This chapter discusses the advances in different thermochemical conversion processes for various biomass wastes, with respect to carbon capture, and the environmental impacts associated with each process. Combustion of biomass being the primary mode of utilization has been the main focus in understanding the applicable carbon capture and storage (CCS) approaches. Most of the CCS approaches for biomass combustion are also applicable to gasification of biomass. The new approaches based on chemical looping for carbon capture in biomass combustion and gasification processes are subsequently discussed. The other modes of biomass conversion and utilization, such as pyrolysis and torrefaction, are also discussed and compared with respect to their carbon capture potential.

Thermochemical Conversion of Biomass

Thermochemical processing of biomass involves heating of biomass to different temperatures in the presence of differing concentrations of oxygen in order to produce a range of products, such as heat, fuel or chemicals. Any kind of biomass may be used to extract energy or derive one or other fuel/chemical from it. However, one biomass may provide better quality product at lesser costs than others, depending on the process and operating conditions. Hence, it is important to study the performance of different kinds of biomass in different processes and a varied set of operating conditions. This justifies the high number of research and review articles being published in the areas of combustion, gasification and pyrolysis (Aklitar et al., 2018). Torrefaction, or low-temperature pyrolysis, is a relatively new approach, yet the number of publications in this area is also rising steeply (Ribeiro et al., 2018). The following sub-sections discuss the processes of combustion, gasification, pyrolysis and torrefaction, with respect to their carbon cap true potential and approaches.


The use of biomass in earlier times was based on open fires having low efficiencies between 5-10%, but this has significantly improved over the last century. The combustion of biomass and biomass-derived fuels has the potential to partially or substantially substitute fossil fuels, such as coal, oil and natural gas. Industrialized economies are moving towards employing biomass combustion as one of the major options for heat and electricity production. Table 1 shows the broad applications of biomass primarily in four sectors, with the highest usage in heating and cooking, and the lowest usage in transportation. Though biomass is a renewable source, there are environmental emissions happening when it is used as a fuel, especially for combustion. WHO report (2014) estimated about 1.5 million human deaths per annum as a result of this type of pollution.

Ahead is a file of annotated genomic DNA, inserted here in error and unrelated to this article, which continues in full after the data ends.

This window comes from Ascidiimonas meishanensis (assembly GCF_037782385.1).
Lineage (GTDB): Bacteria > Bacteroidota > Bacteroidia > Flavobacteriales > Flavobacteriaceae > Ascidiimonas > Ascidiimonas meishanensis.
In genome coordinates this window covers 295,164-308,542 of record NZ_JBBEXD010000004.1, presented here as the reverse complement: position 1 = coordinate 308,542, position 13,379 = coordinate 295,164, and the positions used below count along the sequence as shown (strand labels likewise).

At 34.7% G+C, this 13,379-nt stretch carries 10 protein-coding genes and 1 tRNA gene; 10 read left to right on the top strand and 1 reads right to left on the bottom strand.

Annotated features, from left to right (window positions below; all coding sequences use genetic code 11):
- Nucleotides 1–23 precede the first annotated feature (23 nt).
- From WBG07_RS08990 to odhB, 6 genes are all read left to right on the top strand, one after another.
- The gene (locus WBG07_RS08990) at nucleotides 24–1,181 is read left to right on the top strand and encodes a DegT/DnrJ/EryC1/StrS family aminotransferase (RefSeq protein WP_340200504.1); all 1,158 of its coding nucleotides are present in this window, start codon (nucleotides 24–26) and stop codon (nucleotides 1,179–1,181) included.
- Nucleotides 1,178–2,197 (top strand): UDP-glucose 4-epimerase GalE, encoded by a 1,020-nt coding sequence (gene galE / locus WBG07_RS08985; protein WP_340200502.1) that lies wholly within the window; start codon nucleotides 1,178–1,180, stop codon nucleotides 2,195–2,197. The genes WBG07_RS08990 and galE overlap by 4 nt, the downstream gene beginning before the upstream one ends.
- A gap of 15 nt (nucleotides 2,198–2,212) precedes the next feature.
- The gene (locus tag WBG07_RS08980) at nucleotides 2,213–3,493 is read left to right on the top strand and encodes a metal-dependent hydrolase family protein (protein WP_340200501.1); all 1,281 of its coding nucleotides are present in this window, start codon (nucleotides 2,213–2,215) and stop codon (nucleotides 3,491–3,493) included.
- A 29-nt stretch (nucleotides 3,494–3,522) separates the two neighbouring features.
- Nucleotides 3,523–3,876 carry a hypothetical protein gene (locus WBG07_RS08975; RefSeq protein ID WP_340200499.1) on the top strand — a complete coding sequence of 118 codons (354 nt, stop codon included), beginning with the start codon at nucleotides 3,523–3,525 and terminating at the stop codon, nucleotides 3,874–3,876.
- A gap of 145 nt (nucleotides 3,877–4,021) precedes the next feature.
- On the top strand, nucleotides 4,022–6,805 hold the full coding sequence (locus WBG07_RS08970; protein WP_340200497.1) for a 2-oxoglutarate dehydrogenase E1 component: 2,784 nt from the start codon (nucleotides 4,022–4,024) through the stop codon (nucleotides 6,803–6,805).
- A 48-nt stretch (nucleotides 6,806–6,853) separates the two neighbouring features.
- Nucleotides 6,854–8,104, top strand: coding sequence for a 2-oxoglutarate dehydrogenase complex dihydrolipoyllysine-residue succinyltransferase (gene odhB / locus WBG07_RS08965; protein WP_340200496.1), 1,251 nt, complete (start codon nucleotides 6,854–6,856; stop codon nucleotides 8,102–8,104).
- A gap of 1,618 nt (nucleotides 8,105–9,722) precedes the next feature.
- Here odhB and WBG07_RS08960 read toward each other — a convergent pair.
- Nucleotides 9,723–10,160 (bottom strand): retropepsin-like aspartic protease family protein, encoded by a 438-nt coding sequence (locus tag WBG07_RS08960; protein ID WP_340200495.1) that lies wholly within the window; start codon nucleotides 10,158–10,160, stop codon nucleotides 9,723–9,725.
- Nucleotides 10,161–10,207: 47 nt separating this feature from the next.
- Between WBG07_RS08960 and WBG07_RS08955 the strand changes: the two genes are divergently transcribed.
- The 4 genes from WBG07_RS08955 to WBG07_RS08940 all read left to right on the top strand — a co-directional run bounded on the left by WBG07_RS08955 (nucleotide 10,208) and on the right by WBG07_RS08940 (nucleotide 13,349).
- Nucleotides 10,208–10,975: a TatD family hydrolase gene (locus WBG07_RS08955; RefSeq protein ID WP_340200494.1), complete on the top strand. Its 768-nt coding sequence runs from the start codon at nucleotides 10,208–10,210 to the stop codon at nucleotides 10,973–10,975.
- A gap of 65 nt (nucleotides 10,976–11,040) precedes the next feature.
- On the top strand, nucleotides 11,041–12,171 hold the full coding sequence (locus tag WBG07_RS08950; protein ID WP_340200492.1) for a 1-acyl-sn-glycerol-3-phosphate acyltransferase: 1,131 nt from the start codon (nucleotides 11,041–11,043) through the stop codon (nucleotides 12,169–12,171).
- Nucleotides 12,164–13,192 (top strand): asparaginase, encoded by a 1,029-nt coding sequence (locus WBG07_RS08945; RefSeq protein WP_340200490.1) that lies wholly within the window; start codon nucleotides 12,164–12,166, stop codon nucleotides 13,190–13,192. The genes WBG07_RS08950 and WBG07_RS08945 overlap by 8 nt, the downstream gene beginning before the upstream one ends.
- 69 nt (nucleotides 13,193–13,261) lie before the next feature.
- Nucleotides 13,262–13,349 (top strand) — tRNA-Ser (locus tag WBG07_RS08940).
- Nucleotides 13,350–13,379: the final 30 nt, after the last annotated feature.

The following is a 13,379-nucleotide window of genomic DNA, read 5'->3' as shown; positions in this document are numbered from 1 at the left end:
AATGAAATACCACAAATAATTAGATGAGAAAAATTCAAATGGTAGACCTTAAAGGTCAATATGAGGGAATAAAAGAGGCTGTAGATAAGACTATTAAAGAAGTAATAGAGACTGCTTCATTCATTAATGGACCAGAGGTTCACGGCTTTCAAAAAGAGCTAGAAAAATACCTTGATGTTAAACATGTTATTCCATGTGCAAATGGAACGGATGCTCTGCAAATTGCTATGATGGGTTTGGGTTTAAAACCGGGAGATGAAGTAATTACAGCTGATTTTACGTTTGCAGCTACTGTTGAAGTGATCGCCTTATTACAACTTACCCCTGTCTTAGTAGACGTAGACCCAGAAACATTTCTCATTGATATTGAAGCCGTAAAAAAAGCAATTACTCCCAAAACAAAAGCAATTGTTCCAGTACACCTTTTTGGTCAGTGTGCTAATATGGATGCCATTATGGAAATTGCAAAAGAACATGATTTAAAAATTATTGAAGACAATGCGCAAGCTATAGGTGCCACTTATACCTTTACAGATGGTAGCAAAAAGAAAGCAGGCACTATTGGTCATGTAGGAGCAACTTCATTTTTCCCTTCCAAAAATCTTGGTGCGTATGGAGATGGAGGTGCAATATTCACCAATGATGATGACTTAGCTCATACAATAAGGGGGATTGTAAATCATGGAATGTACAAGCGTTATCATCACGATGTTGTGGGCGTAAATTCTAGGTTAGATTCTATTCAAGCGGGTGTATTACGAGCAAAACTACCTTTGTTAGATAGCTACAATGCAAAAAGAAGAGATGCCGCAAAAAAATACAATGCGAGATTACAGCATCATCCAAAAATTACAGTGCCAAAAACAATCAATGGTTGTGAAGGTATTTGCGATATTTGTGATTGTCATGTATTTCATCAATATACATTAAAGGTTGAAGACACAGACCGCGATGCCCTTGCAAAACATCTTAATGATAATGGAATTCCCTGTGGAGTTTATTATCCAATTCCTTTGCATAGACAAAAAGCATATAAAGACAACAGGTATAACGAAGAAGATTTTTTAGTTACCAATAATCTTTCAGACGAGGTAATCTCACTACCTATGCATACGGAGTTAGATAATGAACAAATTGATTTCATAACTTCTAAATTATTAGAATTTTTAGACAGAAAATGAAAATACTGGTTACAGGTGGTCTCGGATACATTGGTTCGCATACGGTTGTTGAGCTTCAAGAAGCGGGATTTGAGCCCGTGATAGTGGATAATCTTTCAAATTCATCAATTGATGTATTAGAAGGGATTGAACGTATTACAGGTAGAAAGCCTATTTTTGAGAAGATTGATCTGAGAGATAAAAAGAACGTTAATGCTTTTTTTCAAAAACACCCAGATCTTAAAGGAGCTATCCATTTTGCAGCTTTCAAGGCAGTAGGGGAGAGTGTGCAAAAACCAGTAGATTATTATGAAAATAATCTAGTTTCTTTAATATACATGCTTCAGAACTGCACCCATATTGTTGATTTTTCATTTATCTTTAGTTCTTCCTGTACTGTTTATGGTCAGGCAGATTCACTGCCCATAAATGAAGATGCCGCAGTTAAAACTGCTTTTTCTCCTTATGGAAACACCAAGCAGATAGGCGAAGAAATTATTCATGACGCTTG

The three stages in general biomass combustion are diving, volatiles release and burning, and char combustion as shown in Figure 3. Drying requires heat to evaporate moisture, and the rate of diying depends on the particle size and temperature. Next, devolatilization takes place and pyrolysis gases are released, for which oxygen is needed for combustion. The char combustion stage requires oxygen, releases

Table 1. Sector-wise applications of biomass (Vakkilamen et al., 2013).


Energy unit (Gtoe)

Domestic cooking and heating; Heating of commercial premises and large buildings


Industrial steam raising-waste biomass, medium size power generation/CHP/district heating units


Large electrical power plants




Simple combustion mechanism for biomass

Figure 3. Simple combustion mechanism for biomass.

heat, reduces particle size, and leaves residual ash. It can be seen that the combustion of carbonaceous fuel, such as biomass, results in the formation of carbon dioxide and water as the major products. The increase in CO, concentrations in the atmosphere is related to climate change and the considerable efforts have been devoted to mitigating these emissions.

For large scale solid biomass utilization, most of the combustion technologies are based on those developed for coal (Spliethoff, 2010). Common technologies involve combustors of different types, such as fixed bed (< 5 MWJ, moving or travelling grate (up to 100 MW[h), fluidized bed (up to 500 MV), in addition to suspension firing combustion and co-firing with fossil fuels (up to 900 MW.) (Jones et al., 2014). Then, there are several small scale processes involving combustion, such as open fires, cookstoves, and small boilers (< 10 kWth) which do not have the flue gas treatment unit present in larger scale processes and, hence, emit lot of particulates and imbumt volatiles into the atmosphere. Hence, several design improvements, such as improved air/fuel mixing and secondary air circulation, have been implemented in order to improve the thermal efficiency of the smaller systems used for cooking and boiling water. The common industrial applications (< 100 MWJ employ either travelling bed combustion or fluidized bed combustion. Travelling grate combustors involve a continuously moving grate and are widely used in incinerators and for biomass combustion of various feedstock sizes. Fluidized bed combustors involve a combustion chamber into which air introduced via a perforated plate keeps the char in fluidized state. Biomass typically has higher percentage of volatiles and, hence, most of the combustion takes place above the bed. For sustained fluidization, biomass is usually used in the form of pellets of fine particle sizes, depending on the fluidization requirements.